Just as for the feminist channels described above, I have recently seen a sharp increase in the number of dislikes for videos (posted years ago) that have nothing to do with my criticism of that certain clique of YouTubers and their views. Similarly, comments related to my spats with Philip Mason and others have been posted under entirely unrelated videos focussed on physics, or music, or both. This is juvenile behaviour.

I’d use a slightly different analogy to that Hank Green outlined in his article. To me, it’s like trying to give a lecture to undergraduates while there’s a bunch of particularly immature kids sitting in the corner of the lecture theatre shouting out “Hey Mr Poopy Head” every minute or so. They’re not there to give constructive criticism — they’re there simply to be disruptive. Free speech doesn’t come into it.

Moreover, I have long been a critic of reducing any type of activity down to simplistic numerical metrics. Usually I’m bemoaning the use of h-indices, impact factors and the like in academia, or the pseudostatistics of primary school assessment, but much the same arguments hold for likes vs dislikes for a video. Moreover, when a 37-minute-long video can receive a number of dislikes within a couple of minutes of being uploaded, one has got to start to question the validity of the “data”. And, sure, the number of likes far outweighed the dislikes in that case. But so what? Those figures reveal nothing about the quality — as opposed to the popularity — of the video. And if the data are being contaminated by noise, I’d be a pretty poor scientist to not attempt to remove that noise.

So from now on, I am shutting down the likes and dislikes for all videos which are not related to the themes discussed above, for the reasons discussed above. Similarly, if comments are posted under a physics-only video related to the themes discussed above, then I will screenshot that comment, remove it, and instead include the screenshot in a (continually updated) post here at the blog [Edit 09/11/2016 I decided instead to simply append the comments in question to this post. See below.] . That way I can sift out irrelevant comments and also have a rather helpful record of the, let’s say, less erudite feedback posted at the YouTube channel.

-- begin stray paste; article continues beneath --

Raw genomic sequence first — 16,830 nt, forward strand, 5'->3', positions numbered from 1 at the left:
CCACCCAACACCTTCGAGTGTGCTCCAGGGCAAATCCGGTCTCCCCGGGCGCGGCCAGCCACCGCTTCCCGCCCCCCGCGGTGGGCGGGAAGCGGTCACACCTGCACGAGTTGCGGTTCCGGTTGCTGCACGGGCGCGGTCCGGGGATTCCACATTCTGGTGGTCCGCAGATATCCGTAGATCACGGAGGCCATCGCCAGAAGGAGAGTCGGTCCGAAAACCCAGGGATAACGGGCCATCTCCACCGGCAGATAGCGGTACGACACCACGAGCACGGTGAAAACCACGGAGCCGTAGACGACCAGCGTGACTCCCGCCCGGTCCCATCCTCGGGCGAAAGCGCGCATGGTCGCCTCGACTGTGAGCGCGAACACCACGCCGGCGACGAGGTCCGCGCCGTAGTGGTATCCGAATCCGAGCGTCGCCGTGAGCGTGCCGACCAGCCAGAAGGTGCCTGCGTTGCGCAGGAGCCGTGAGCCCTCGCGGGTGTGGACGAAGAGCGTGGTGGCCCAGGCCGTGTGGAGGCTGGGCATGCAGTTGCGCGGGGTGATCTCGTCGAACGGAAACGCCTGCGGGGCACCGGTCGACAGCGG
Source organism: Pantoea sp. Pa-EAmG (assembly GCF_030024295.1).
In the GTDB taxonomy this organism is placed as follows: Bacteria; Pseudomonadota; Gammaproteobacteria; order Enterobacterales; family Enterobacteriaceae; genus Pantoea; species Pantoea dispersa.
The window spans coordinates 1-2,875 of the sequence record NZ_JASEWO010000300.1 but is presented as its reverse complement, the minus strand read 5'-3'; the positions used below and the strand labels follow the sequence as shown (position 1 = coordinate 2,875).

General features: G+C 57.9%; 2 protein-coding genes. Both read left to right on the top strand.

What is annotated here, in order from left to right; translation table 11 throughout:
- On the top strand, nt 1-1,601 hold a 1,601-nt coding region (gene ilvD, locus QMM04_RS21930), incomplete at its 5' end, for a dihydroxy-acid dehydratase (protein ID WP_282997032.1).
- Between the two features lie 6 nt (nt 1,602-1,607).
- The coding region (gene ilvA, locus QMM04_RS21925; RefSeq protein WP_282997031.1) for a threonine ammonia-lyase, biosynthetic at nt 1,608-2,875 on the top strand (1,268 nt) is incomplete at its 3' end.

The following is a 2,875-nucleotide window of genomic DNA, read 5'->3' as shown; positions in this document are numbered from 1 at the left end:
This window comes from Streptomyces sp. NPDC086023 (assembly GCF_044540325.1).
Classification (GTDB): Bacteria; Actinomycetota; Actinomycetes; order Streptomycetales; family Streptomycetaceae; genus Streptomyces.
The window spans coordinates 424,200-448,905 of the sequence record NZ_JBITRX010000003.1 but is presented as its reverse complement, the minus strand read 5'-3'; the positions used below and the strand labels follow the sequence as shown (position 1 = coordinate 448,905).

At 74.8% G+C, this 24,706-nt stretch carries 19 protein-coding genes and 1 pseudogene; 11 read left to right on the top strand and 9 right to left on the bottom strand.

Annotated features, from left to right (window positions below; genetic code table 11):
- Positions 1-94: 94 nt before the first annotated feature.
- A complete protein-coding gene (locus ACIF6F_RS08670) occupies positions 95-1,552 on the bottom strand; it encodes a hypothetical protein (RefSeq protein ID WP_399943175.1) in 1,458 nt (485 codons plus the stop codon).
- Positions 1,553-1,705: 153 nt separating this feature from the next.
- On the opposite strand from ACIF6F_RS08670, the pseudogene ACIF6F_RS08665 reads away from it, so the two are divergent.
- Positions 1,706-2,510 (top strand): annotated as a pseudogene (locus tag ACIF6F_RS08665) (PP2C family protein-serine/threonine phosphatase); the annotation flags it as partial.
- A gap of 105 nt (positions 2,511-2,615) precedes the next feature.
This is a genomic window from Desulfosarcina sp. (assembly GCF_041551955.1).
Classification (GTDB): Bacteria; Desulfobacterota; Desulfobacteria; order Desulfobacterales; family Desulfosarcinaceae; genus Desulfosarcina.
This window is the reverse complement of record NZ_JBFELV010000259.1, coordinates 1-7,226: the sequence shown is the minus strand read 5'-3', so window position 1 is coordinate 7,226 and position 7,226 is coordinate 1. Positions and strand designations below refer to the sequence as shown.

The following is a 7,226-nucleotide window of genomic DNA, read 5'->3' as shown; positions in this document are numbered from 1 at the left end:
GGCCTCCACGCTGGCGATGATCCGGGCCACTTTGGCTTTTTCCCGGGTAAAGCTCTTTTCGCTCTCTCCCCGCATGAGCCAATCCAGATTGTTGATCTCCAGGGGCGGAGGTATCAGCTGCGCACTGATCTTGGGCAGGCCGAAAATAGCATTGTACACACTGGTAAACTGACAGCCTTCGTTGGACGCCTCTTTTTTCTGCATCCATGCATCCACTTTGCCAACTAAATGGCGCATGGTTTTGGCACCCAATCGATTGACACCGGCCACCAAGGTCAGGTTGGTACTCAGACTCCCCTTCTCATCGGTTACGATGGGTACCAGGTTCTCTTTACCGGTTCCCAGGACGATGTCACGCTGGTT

The Mob Rules

In the “Reacting to Reactions to Reasonable Questions…” video embedded above, I spend quite a bit of time responding to comments from Noel Plum. While Noel and I quibble about certain topics, on the subject of online bullying and posting bile/vitriol/abusive comments I think we’re broadly in agreement. Noel’s recent comments regarding psychological damage (in this recent video) would appear to chime rather closely with my thoughts on the issue. I look forward to having a discussion with Noel on this, and other, themes when he and I can both carve out some time for an online chat.

There’s another reason I wanted to bring up Noel’s recent video, however, and it relates to something I alluded to above: the mob mentality. In the comments section under Noel’s video there’s an hilarious thread which runs to, when I last looked, 75 comments debating whether or not I should be called a “social justice warrior”. The pathological need to label me and put me in either the “SJW” or the “anti-SJW” camp is farcical in the extreme (and Noel interjects at one point in the thread to point this out.)

“He’s definitely an SJW. Burn the heretic. Stone him. Run him out of town. He’s one of them, I tell you. One of them.”

And with that, I’ll leave you with a classic, and rather pertinent, Rush track…

[1] Actually, that’s a little bit of a fib. We did a video on the physics of a game called Portal 2 a while back where I pointed out that the momentum of the main character isn’t conserved. The morning after that video was uploaded I opened up my e-mail box to find a number of missives from rather irate Portal 2 players who castigated me in no uncertain terms for deigning to critique the game in the mildest possible way. And this was despite the fact that I had actually praised the game. The extreme sensitivity took me aback.